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May 9, 2008

ITG's Bob Gasser Discusses ...

By Peter Chapman

Bob Gasser, chief executive of agency brokerage Investment Technology Group, spoke with Traders Magazine about some of the issues ITG was grappling with. Here are three.

On banning broker algorithms from POSIT: 

We saw a couple of patterns emerging amongst the brokers in the system. First, they parse every order down to very small size, and that is really not POSIT. POSIT is about block liquidity. Second, the time in which they would rest inside the system was infinitesimally small. And, third, the trade sizes were very small. Now, one of the things that was attractive to us when we were considering their access to POSIT was reciprocal access to their pools. But what we found was that we would go into those pools with big block orders, rest for a period of time and then get hit with 100 share executions. We'd get hit 100, 100, 100, nothing. And we also found that we could reach those guys in LeveL, BIDS, Millennium and all the other places. So, the value of that reciprocal access was de minimis. I wasn't happy with POSIT and the way it was being negatively affected in terms of average daily volumes. It was that notion of being dis-intermediated-of not controlling access to POSIT and then having liquidity siphoned away from us. The customers thought they were getting to POSIT. But the broker was actually going to their internal pool first and then into POSIT. So their access to POSIT was different from ... They weren't giving the customer equal access to POSIT because the customer had no control over where they go. So the broker gets it first and then whatever is left over ... They were diluting the value of the pool. In other words, they were siphoning liquidity away from POSIT.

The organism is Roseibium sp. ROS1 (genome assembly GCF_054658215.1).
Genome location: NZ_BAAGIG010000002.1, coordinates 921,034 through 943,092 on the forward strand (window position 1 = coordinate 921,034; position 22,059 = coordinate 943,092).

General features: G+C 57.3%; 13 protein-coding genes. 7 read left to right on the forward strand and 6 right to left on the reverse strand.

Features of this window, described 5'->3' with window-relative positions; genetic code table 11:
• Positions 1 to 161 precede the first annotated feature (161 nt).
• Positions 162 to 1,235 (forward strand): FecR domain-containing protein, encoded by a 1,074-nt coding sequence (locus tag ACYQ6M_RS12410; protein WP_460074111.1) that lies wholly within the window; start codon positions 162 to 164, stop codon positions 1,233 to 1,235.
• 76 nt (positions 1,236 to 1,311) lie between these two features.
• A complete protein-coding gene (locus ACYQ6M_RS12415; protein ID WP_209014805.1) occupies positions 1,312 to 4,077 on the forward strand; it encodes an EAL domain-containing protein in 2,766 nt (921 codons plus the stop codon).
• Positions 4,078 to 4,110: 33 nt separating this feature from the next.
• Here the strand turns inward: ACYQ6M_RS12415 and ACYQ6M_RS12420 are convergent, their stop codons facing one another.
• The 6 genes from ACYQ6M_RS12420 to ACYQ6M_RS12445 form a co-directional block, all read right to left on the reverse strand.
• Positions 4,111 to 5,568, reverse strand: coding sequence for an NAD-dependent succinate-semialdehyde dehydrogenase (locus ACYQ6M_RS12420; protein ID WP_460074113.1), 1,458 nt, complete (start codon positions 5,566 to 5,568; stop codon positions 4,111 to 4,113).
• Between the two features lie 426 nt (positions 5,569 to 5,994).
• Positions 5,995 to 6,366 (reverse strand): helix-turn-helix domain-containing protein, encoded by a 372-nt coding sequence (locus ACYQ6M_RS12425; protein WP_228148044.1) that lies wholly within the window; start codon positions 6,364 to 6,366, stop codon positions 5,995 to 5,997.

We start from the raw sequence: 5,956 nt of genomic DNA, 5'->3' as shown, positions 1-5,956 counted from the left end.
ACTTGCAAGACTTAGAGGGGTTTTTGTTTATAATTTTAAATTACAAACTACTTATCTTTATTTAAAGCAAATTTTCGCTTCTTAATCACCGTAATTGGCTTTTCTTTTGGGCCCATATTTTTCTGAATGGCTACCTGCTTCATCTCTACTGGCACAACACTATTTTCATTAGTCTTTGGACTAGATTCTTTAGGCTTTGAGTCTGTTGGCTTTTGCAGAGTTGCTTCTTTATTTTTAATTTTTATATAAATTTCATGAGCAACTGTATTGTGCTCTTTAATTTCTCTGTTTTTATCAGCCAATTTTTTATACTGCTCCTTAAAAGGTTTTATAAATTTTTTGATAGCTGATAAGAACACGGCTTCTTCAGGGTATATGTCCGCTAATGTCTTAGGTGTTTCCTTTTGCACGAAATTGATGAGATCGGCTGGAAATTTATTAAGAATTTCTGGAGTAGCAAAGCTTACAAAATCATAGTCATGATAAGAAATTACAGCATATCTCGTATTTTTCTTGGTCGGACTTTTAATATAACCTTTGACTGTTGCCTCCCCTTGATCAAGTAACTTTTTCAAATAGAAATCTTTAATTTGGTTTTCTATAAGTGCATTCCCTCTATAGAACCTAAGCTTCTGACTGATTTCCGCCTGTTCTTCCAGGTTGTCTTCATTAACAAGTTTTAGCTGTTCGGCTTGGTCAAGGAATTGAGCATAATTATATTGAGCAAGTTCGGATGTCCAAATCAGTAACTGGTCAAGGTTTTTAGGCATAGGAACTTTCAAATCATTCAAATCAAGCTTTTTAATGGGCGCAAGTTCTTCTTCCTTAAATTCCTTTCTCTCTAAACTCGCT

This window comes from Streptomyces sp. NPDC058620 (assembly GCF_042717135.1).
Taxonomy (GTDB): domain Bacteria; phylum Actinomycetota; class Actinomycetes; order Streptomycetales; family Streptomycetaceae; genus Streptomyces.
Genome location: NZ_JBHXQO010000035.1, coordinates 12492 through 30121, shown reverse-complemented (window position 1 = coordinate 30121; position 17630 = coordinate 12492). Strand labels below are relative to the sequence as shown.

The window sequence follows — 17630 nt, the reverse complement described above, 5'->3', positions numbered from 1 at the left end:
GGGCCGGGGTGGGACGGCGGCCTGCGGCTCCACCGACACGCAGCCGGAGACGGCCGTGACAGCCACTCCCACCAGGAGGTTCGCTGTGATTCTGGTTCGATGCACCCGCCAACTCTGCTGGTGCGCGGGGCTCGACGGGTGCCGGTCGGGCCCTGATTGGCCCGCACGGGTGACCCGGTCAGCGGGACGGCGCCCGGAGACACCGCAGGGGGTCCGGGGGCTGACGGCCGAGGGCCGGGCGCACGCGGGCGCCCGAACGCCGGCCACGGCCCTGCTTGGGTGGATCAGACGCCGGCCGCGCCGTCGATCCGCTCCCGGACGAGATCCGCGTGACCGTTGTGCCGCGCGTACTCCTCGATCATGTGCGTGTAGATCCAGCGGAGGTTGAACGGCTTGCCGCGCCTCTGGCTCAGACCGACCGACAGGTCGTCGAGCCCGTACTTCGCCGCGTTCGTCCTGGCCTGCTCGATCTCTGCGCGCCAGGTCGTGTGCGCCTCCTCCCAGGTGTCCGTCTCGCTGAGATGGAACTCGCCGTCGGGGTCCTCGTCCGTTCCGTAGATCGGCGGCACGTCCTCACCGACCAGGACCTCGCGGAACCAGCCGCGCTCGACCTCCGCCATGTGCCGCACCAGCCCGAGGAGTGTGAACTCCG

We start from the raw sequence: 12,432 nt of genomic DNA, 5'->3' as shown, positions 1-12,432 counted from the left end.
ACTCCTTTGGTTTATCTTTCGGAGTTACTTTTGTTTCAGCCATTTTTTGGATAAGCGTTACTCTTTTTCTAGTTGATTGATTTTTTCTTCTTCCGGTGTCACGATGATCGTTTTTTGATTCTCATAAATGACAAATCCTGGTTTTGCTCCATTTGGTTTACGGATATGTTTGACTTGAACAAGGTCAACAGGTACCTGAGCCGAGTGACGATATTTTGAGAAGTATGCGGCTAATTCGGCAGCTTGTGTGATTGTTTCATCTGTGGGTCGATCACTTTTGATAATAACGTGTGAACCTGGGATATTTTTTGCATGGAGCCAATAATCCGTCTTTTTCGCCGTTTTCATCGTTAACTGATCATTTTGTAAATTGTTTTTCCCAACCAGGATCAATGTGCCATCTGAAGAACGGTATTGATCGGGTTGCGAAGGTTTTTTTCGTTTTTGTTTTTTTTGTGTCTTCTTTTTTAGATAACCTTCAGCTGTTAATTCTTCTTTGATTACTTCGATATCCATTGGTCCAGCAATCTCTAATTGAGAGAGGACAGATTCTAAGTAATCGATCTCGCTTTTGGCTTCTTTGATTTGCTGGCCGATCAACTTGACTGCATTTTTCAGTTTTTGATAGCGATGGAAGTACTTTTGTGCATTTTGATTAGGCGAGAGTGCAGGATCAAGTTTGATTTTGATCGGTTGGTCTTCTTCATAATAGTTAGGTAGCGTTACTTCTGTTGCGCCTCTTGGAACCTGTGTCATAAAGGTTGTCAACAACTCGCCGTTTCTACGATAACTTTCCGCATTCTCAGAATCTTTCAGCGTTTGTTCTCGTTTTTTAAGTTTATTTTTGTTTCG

#Caption#

On continuous versus periodic crossing:

Continuous is the future. We're already there. POSIT Now crosses every 13 seconds. But we are taking that down. It needs to be more continuous, like most other multilateral pools. The biggest [piece of POSIT] is the continuous, but we do see BLOCKalert growing to where it is probably equal to continuous. Match is still a very popular option for people who have sector constraints or people who manage transitions or people who want to take a snapshot at a moment in time.

On the integration of ITG's order management and execution management platforms into Triton X:

It's a heavy lift. The XIP Macgregor code base is legacy code base. It was not built for the current market environment: list-based, algorithms, real-time notices of execution, the 3:45 market-data storm. Everyone is dealing with a crushing load of message traffic. This all led to the prominence of the execution management system. The distinction between the OMS and EMS is artificial. We are going to converge it; it will be one platform. It will have compliance, trade operations, portfolio management, blotter and routing. All in one package. We are well under way in our migration strategy. Version 1.0 is out there. Over time you will see more and more Macgregor functionality disappear as Triton assumes responsibility. Our biggest Macgregor customers are the ones feeling the pain. Those are the ones we want to alleviate as fast as possible. I think in 2009 you will start to see Version 2.0.

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